New Hampshire voters might not have seen much of Lincoln Chafee before he bowed out of the presidential race Friday. If you happen to be involved with your local Democratic town committee, however, you might be on a first-name basis with the former candidate.
Back in May, right after Chafee announced he was mulling a run for president, the members of the Amherst and Milford Democrats wasted no time reaching out.
“We picked up the phone and called his home number,” committee chair Shannon Chandley recalled Friday. “’Do you want to come to our potluck?’”
Chafee obliged — and after that first visit his campaign strategy found him relying, again and again, on local activists as his main audience in the Granite State.
He crashed their clambakes, summer barbecues and community picnics. He traveled to monthly meetings from Mt. Chocorua to Merrimack County. He tagged along with town Democratic groups at Fourth of July and Old Home Day celebrations, often shuttling up from Rhode Island for just for a few hours before driving back home.
For a candidate with little money and staff, these kinds of events were a low-cost, low-maintenance way for Chafee to make his pitch to potential voters — he didn’t have to plan the events or worry about rounding up people to attend. He just had to show up to places where others had already handled the legwork.
When the Rockingham County Democratic Committee organized a presidential forum in September, Chafee was the only candidate who actually showed up — the other campaigns sent surrogates.
Across the state, the local activists who served as Chafee’s primary audience had kind words for him.
George Sykes, with the Upper Valley Democrats, appreciated Chafee’s principled explanation for why he decided to switch his political affiliation after years as a Republican.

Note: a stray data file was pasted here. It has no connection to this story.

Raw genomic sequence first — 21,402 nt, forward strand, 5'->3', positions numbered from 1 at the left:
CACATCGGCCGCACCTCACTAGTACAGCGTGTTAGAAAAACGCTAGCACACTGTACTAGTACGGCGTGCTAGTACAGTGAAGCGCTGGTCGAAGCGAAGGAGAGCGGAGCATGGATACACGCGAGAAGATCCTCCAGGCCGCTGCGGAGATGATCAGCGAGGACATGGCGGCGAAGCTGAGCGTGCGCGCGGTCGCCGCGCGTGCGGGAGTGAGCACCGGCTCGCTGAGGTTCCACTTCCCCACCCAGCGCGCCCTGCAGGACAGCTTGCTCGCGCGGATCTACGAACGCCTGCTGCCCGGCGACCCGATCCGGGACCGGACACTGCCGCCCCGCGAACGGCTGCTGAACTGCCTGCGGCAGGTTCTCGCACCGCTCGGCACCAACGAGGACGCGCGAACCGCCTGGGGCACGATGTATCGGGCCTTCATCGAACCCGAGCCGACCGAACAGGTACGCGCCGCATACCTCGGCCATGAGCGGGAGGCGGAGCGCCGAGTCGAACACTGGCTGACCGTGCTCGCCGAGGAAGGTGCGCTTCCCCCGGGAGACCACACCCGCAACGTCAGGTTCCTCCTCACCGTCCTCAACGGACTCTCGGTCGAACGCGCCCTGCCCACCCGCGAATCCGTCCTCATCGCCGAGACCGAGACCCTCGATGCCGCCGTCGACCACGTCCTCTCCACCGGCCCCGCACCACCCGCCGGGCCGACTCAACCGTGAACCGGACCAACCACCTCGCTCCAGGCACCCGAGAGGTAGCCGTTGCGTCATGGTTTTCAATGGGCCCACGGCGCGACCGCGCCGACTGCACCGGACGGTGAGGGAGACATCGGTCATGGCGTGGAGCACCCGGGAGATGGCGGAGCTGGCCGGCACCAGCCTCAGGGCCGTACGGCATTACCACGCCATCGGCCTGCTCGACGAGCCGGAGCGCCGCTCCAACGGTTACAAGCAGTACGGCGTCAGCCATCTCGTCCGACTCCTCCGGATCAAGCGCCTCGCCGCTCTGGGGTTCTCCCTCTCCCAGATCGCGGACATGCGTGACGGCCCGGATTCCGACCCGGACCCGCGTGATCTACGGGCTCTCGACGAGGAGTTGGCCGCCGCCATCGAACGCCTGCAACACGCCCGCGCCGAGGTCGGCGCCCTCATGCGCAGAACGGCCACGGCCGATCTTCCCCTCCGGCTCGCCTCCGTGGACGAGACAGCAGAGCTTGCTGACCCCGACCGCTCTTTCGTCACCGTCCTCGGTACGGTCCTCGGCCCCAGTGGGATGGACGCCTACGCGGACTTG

Larry Drake, with the Rockingham County Democratic Committee, found Chafee to be “very sincere” and exceedingly “down-to-earth.”
Still, Chandley and others still sensed that Chafee was — for better or worse — taking a somewhat subdued approach to his campaign.
“He answered questions thoughtfully, but he wasn’t politicking in the way that most of the candidates we see are doing,” Chandley said.
And outside of his time cozying up to local Democratic committees, Chafee didn’t have much of a footprint in New Hampshire. He didn’t spend any campaign money here, according to federal campaign finance records — no paid staffers, no field offices, no TV ads.
According to New England Cable News, he did set aside time for a few town halls — most recently at Colby Sawyer College in September —but for the most part stuck to the grassroots circuit.
And that, in turn, didn’t do much to help him win over a larger pool of voters.
“If you’re serious about winning the New Hampshire primary, you’ve got to have paid staff on the ground contacting the voters, doing phone banks and canvassing,” Drake said. “You’ve got to grind it out. I could tell that just doing what he was doing was not going to win him the nomination.”